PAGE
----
Centre Auston Matthews, who missed a month with a shoulder injury, said it would take Nylander a bit of time to get into real game shape.

“It’s the same thing coming back from injury,” said Matthews. “You need a couple of games to get going. I’m sure he’s excited to get going.”

Marner was a bit more optimistic.

“That guy’s a freak, the stuff he does on the ice. I’m sure he’s been keeping up (fitness-wise) in Sweden.

“He’s a big part of this team. Having him back is going to add more fire to this team and make us even deeper.”

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William Nylander signs 6-year extension with Maple Leafs at deadline

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William Nylander’s contract impasse has finally come to an end.

The restricted free agent signed a six-year deal with the Toronto Maple Leafs on Saturday, just before the 5 p.m. ET deadline. The Leafs announced that the extension will pay Nylander an average of $6.9 million US per year from the second to sixth years and $10.2 million this season.

The agreement brings an end to nearly five months of negotiations between first-year general manager Kyle Dubas and Nylander’s representatives, agent Lewis Gross and his father Michael, who played for seven NHL teams and was traded five times in his career.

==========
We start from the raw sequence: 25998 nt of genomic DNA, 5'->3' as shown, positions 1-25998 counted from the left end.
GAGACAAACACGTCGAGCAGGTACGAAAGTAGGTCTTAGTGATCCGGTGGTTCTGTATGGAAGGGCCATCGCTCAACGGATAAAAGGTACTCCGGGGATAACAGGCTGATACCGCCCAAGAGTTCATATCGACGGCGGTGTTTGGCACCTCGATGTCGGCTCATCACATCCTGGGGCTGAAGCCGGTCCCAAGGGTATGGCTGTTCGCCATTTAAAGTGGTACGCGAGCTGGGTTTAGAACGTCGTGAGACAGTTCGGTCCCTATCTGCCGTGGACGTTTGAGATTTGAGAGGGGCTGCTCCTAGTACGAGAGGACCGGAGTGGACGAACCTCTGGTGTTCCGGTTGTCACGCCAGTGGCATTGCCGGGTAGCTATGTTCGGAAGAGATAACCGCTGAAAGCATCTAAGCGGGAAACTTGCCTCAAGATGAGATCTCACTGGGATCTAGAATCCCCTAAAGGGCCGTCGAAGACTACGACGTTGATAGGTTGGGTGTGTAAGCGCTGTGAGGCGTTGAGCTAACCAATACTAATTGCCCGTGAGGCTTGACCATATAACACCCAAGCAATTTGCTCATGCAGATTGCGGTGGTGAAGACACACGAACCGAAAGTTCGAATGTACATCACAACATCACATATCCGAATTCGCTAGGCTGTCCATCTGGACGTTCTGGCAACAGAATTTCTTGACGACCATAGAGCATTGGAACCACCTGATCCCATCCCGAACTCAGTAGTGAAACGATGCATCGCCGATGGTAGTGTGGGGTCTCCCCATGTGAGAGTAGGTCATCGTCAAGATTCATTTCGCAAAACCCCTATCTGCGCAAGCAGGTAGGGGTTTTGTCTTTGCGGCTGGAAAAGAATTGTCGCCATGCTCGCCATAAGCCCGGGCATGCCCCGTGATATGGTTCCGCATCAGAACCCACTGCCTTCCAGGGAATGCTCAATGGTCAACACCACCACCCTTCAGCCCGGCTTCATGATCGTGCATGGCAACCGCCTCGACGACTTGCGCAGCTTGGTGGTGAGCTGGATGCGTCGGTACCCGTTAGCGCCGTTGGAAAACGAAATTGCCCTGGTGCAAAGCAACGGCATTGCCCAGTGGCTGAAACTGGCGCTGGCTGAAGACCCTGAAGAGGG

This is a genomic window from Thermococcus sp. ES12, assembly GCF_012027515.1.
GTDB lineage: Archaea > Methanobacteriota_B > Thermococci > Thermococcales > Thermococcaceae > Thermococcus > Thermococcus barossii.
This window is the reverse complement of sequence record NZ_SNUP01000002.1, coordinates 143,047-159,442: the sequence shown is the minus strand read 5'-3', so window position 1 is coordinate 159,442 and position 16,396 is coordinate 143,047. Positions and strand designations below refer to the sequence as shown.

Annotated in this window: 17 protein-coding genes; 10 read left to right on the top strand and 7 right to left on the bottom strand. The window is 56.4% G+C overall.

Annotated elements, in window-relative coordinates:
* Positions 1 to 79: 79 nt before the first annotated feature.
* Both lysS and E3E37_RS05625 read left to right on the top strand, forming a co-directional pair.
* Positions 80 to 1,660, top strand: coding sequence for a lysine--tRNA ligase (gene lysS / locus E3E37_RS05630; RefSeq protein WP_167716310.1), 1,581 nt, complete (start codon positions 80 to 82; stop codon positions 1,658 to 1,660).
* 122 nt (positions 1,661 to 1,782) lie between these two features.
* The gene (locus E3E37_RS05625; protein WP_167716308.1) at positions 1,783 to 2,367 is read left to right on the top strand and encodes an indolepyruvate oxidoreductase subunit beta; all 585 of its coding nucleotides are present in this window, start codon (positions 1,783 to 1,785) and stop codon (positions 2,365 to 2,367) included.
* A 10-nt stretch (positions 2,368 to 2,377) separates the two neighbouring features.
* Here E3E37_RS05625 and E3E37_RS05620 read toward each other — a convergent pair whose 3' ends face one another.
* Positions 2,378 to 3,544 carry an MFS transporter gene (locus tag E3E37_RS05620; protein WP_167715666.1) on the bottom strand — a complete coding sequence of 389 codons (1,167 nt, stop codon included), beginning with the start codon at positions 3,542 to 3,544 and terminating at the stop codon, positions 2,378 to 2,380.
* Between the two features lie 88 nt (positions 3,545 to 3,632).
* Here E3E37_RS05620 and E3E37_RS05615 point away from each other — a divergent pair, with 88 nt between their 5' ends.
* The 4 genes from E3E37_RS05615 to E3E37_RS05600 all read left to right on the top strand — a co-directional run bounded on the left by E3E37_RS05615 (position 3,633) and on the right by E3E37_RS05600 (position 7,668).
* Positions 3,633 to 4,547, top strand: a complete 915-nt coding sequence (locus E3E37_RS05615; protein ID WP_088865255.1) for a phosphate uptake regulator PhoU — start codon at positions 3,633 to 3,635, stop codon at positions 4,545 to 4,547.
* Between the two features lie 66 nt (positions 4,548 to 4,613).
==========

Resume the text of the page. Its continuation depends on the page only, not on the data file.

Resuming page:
« I need to look out for myself and make the decisions me and my agent believe are the correct ones, » Nylander told Swedish newspaper Aftonbladet in early October. « I need to think long-term. It’s my future we’re talking about here. »

Forward Mike Peca was the most recent player to sit out an entire season due to a contract dispute, missing the 2000-01 campaign with the Buffalo Sabres at age 26.

As the Nylander signing deadline approached, it’s believed the Maple Leafs were willing to let it pass rather than meet the player’s reported demand of a long-term deal with an annual average value in the $8 million range.

Dubas, whose offer was said to be around $6 million, seemed to have the leverage in talks, given the team’s impressive 18-8-0 record this season and the emergence of 22-year-old winger Kasperi Kapanen, the former fourth-liner who replaced Nylander on the right side on a line with Auston Matthews earlier this season.

Nylander’s arrival after sitting out 26 games may or may not mean the end of Kapanen’s time skating alongside Matthews, who returned to the lineup on Wednesday after sitting over a month with an injured left shoulder. Kapanen and Nylander have been best friends and roommates since joining the Toronto Marlies, the Leafs’ American Hockey League affiliate, during the 2015-16 season.

Several players step up

« Everyone wants Willie to be here, » Kapanen told reporters in October. « He’s a big part of the team. He brings a lot of energy and a lot of offence to our team. »

In recent weeks, Maple Leafs head coach Mike Babcock has watched as others have stepped up to fill the scoring void – namely Nazem Kadri, Patrick Marleau and Andreas Johansson – after John Tavares, Morgan Rielly, Mitch Marner and Matthews handled the bulk of scoring early on.

Dubas stated weeks ago he wasn’t worried about getting Nylander signed and insisted he wasn’t shopping the talented Swede to any of the league’s other 30 teams. However, he did have assistant GMs Brandon Pridham and Laurence Gilman in tow during the team’s recent road trip through Raleigh, N.C., where the Hurricanes had been linked to Nylander trade rumours.